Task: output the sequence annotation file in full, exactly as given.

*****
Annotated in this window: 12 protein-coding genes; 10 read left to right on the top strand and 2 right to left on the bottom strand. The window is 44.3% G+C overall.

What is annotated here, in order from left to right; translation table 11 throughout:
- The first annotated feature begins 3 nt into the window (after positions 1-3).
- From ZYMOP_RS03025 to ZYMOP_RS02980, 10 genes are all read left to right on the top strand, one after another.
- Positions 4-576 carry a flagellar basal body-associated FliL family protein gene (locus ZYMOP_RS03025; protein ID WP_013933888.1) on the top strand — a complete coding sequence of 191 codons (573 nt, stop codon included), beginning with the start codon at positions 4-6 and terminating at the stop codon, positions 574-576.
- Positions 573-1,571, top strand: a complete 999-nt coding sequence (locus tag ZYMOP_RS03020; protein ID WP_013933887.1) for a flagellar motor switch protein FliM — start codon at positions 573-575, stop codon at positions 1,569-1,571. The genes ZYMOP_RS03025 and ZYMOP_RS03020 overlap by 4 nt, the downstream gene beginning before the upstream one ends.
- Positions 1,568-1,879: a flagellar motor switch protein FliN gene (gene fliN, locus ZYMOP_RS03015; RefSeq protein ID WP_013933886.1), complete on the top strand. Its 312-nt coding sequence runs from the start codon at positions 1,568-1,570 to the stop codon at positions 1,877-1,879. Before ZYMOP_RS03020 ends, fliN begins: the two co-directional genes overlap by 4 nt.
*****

Annotated in this window: 12 protein-coding genes; 10 read left to right on the top strand and 2 right to left on the bottom strand. The window is 44.3% G+C overall.

What is annotated here, in order from left to right; translation table 11 throughout:
- The first annotated feature begins 3 nt into the window (after positions 1-3).
- From ZYMOP_RS03025 to ZYMOP_RS02980, 10 genes are all read left to right on the top strand, one after another.
- Positions 4-576 carry a flagellar basal body-associated FliL family protein gene (locus ZYMOP_RS03025; protein ID WP_013933888.1) on the top strand — a complete coding sequence of 191 codons (573 nt, stop codon included), beginning with the start codon at positions 4-6 and terminating at the stop codon, positions 574-576.
- Positions 573-1,571, top strand: a complete 999-nt coding sequence (locus tag ZYMOP_RS03020; protein ID WP_013933887.1) for a flagellar motor switch protein FliM — start codon at positions 573-575, stop codon at positions 1,569-1,571. The genes ZYMOP_RS03025 and ZYMOP_RS03020 overlap by 4 nt, the downstream gene beginning before the upstream one ends.
- Positions 1,568-1,879: a flagellar motor switch protein FliN gene (gene fliN, locus ZYMOP_RS03015; RefSeq protein ID WP_013933886.1), complete on the top strand. Its 312-nt coding sequence runs from the start codon at positions 1,568-1,570 to the stop codon at positions 1,877-1,879. Before ZYMOP_RS03020 ends, fliN begins: the two co-directional genes overlap by 4 nt.